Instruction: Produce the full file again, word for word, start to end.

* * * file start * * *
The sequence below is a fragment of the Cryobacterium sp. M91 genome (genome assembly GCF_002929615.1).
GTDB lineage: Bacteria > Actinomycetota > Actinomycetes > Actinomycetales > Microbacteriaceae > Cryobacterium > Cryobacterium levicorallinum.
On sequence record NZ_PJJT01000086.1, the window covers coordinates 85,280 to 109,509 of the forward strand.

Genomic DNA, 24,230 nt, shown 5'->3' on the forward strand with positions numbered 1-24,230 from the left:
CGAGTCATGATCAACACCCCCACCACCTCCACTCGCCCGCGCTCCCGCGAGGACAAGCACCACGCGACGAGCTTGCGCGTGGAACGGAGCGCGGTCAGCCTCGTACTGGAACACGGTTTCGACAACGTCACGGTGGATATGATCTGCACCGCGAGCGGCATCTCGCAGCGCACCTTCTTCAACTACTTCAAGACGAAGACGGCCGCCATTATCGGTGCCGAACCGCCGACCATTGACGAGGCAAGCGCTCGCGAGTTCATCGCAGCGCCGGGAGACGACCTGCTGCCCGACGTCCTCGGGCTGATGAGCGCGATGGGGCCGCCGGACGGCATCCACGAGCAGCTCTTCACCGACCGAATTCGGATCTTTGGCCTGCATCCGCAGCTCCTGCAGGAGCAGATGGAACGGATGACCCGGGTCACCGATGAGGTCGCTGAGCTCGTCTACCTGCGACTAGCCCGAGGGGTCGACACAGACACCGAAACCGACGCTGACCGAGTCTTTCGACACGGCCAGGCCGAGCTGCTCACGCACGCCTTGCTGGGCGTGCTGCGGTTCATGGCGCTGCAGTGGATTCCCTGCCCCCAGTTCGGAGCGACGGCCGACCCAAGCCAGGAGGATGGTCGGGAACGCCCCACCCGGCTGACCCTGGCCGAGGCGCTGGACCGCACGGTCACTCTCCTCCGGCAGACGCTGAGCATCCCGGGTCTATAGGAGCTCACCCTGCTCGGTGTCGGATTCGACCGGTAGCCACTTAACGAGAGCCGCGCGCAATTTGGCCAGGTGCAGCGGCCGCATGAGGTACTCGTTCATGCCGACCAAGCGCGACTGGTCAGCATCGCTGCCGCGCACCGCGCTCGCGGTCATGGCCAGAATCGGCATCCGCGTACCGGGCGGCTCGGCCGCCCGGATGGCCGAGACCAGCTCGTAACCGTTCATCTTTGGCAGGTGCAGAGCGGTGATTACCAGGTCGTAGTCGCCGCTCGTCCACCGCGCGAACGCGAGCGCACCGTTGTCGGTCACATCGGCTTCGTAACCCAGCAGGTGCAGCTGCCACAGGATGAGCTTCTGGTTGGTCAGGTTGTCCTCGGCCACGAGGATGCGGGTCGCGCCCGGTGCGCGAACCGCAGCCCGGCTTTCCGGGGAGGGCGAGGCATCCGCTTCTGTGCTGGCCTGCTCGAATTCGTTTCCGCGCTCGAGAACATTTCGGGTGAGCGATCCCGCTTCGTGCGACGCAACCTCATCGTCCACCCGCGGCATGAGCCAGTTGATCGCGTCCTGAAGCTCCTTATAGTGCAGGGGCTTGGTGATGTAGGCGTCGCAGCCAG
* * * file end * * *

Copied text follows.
The sequence below is a fragment of the Cryobacterium sp. M91 genome (genome assembly GCF_002929615.1).
GTDB lineage: Bacteria > Actinomycetota > Actinomycetes > Actinomycetales > Microbacteriaceae > Cryobacterium > Cryobacterium levicorallinum.
On sequence record NZ_PJJT01000086.1, the window covers coordinates 85,280 to 109,509 of the forward strand.

Genomic DNA, 24,230 nt, shown 5'->3' on the forward strand with positions numbered 1-24,230 from the left:
CGAGTCATGATCAACACCCCCACCACCTCCACTCGCCCGCGCTCCCGCGAGGACAAGCACCACGCGACGAGCTTGCGCGTGGAACGGAGCGCGGTCAGCCTCGTACTGGAACACGGTTTCGACAACGTCACGGTGGATATGATCTGCACCGCGAGCGGCATCTCGCAGCGCACCTTCTTCAACTACTTCAAGACGAAGACGGCCGCCATTATCGGTGCCGAACCGCCGACCATTGACGAGGCAAGCGCTCGCGAGTTCATCGCAGCGCCGGGAGACGACCTGCTGCCCGACGTCCTCGGGCTGATGAGCGCGATGGGGCCGCCGGACGGCATCCACGAGCAGCTCTTCACCGACCGAATTCGGATCTTTGGCCTGCATCCGCAGCTCCTGCAGGAGCAGATGGAACGGATGACCCGGGTCACCGATGAGGTCGCTGAGCTCGTCTACCTGCGACTAGCCCGAGGGGTCGACACAGACACCGAAACCGACGCTGACCGAGTCTTTCGACACGGCCAGGCCGAGCTGCTCACGCACGCCTTGCTGGGCGTGCTGCGGTTCATGGCGCTGCAGTGGATTCCCTGCCCCCAGTTCGGAGCGACGGCCGACCCAAGCCAGGAGGATGGTCGGGAACGCCCCACCCGGCTGACCCTGGCCGAGGCGCTGGACCGCACGGTCACTCTCCTCCGGCAGACGCTGAGCATCCCGGGTCTATAGGAGCTCACCCTGCTCGGTGTCGGATTCGACCGGTAGCCACTTAACGAGAGCCGCGCGCAATTTGGCCAGGTGCAGCGGCCGCATGAGGTACTCGTTCATGCCGACCAAGCGCGACTGGTCAGCATCGCTGCCGCGCACCGCGCTCGCGGTCATGGCCAGAATCGGCATCCGCGTACCGGGCGGCTCGGCCGCCCGGATGGCCGAGACCAGCTCGTAACCGTTCATCTTTGGCAGGTGCAGAGCGGTGATTACCAGGTCGTAGTCGCCGCTCGTCCACCGCGCGAACGCGAGCGCACCGTTGTCGGTCACATCGGCTTCGTAACCCAGCAGGTGCAGCTGCCACAGGATGAGCTTCTGGTTGGTCAGGTTGTCCTCGGCCACGAGGATGCGGGTCGCGCCCGGTGCGCGAACCGCAGCCCGGCTTTCCGGGGAGGGCGAGGCATCCGCTTCTGTGCTGGCCTGCTCGAATTCGTTTCCGCGCTCGAGAACATTTCGGGTGAGCGATCCCGCTTCGTGCGACGCAACCTCATCGTCCACCCGCGGCATGAGCCAGTTGATCGCGTCCTGAAGCTCCTTATAGTGCAGGGGCTTGGTGATGTAGGCGTCGCAGCCAG